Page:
After graduation, some students will go into internships and jobs, some will continue their education and some will face the unknown.

Among the 3,400 students who will graduate at UF Commencement ceremonies this week will be one who has faced the unknown and rebounded beautifully.

A couple of times, he was homeless.

Michael Hendricks, 38, graduating with a bachelor’s in political science from the College of Liberal Arts and Sciences, made a series of bad choices, he admits now, that left him flunked out of Boston University, abusing alcohol and living in his car or couch surfing at times when he had nowhere else to go. At one very dark point, he was suicidal.

In 2011, the Bradenton, Florida, native had noticed that people were living in tents as part of the Occupy Sarasota movement. One day, he got to talking to the people involved, and though he had never been a follower of politics, he decided to join them.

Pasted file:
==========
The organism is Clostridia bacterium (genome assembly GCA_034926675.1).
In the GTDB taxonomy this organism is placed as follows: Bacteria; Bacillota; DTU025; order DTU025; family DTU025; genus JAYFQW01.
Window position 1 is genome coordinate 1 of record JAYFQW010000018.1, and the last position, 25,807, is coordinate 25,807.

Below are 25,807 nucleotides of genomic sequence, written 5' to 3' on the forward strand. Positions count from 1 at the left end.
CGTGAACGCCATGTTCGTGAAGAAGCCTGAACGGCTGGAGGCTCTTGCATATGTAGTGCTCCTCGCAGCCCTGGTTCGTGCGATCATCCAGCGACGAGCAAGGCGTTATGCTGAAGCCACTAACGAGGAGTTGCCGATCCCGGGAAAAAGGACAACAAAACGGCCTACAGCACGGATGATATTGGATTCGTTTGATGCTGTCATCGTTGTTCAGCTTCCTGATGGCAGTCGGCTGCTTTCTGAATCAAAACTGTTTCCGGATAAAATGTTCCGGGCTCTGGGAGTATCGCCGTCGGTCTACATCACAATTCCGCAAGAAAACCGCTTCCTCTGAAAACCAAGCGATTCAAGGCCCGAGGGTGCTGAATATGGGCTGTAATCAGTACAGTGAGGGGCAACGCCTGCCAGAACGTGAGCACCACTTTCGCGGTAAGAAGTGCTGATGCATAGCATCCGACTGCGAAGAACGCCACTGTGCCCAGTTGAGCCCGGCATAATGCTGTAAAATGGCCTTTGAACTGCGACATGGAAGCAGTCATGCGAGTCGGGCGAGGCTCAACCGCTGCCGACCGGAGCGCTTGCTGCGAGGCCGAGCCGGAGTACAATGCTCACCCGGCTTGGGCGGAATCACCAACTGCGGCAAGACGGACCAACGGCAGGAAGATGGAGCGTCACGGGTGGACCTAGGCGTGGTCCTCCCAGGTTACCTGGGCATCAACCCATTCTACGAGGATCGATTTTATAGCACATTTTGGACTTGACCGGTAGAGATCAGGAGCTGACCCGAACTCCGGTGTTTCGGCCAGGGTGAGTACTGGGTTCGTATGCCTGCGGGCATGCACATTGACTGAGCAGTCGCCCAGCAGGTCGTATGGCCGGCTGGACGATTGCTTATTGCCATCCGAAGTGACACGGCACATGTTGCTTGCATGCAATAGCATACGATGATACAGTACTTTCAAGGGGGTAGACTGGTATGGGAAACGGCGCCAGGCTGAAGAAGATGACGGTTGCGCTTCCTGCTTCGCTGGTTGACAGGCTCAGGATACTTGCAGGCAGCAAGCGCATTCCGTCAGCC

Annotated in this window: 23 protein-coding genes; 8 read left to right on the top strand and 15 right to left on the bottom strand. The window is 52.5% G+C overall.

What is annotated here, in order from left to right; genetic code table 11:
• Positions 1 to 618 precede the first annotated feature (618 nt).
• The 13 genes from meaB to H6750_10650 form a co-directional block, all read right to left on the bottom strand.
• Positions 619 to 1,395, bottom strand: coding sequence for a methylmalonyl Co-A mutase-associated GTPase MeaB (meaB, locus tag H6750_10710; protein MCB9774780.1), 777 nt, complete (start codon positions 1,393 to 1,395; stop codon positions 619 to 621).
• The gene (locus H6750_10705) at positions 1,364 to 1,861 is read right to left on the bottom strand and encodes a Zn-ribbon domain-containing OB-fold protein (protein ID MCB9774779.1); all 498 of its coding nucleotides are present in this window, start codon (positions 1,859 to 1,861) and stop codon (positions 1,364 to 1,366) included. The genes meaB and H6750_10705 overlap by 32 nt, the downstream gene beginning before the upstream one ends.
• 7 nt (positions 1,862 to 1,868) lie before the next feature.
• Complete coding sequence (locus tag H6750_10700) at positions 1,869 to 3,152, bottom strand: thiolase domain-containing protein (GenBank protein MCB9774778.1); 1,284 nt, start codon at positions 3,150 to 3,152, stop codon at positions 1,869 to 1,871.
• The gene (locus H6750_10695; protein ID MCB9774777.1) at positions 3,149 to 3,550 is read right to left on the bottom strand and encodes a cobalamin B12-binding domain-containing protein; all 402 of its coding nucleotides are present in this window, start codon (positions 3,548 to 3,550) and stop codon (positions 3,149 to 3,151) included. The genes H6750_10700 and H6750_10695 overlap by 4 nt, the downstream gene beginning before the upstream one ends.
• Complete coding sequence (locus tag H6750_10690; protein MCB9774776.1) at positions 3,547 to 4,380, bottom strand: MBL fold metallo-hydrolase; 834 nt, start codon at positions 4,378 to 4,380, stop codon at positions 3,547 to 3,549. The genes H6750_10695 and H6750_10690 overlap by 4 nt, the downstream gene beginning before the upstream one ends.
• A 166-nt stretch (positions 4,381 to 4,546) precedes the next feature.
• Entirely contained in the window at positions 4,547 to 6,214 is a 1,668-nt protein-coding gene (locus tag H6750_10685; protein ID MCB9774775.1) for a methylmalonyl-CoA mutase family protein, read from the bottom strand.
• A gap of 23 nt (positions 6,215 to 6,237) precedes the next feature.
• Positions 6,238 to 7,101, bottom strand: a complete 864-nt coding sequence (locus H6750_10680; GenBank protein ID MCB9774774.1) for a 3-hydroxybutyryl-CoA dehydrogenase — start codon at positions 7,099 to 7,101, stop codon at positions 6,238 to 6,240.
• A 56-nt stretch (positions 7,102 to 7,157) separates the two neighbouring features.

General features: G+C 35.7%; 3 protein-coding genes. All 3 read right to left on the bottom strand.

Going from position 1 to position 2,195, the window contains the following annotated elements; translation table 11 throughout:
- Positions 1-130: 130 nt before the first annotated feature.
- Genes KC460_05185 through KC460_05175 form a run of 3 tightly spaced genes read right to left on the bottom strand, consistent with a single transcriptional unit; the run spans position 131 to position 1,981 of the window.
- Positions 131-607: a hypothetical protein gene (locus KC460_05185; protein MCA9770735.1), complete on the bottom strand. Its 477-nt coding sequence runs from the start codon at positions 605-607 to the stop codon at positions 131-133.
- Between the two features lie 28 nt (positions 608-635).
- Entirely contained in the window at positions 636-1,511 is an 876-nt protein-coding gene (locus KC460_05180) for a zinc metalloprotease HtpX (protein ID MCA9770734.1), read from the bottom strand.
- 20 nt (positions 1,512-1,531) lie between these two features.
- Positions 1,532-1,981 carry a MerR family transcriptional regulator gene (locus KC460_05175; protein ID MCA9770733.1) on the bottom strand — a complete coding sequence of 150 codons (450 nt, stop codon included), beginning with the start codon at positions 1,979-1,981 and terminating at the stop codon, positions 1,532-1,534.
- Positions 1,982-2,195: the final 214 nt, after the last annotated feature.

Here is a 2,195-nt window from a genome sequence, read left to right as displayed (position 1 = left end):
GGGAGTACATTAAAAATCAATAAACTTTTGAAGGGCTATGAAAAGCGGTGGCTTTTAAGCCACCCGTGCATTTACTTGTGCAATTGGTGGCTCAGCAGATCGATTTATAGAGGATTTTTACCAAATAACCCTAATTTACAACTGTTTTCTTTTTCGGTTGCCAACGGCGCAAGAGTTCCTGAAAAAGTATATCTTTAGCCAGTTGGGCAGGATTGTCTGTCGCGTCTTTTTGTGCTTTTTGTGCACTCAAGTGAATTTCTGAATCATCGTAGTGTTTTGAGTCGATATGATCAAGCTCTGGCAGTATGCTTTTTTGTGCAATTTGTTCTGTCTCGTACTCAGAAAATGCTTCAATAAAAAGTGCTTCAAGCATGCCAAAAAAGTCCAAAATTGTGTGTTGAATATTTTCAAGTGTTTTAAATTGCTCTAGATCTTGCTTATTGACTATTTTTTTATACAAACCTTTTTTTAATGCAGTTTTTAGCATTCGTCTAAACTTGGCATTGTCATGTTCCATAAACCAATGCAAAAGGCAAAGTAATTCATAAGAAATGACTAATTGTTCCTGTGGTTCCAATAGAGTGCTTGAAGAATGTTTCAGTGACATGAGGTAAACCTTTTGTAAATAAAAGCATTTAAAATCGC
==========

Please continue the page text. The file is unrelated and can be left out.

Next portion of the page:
He was 90 days into his sobriety when decided to travel to Washington, D.C. to participate in the Occupy Washington, D.C., march in early 2012. This experience opened his eyes to the power of joining together to make a statement, and hopefully, make a difference. “A purpose was starting to be given to me,” he says. “I got focus and a direction.”

In the course of this political involvement, he began to help with data entry, then organizers asked him to manage social media for the group. He also tried to start a social media business with the goal of utilizing technology to give citizens more of a say in the political process at the local, state, and national levels.

Continuing with his recovery program, and with a newfound drive to learn more about government, he enrolled in the State

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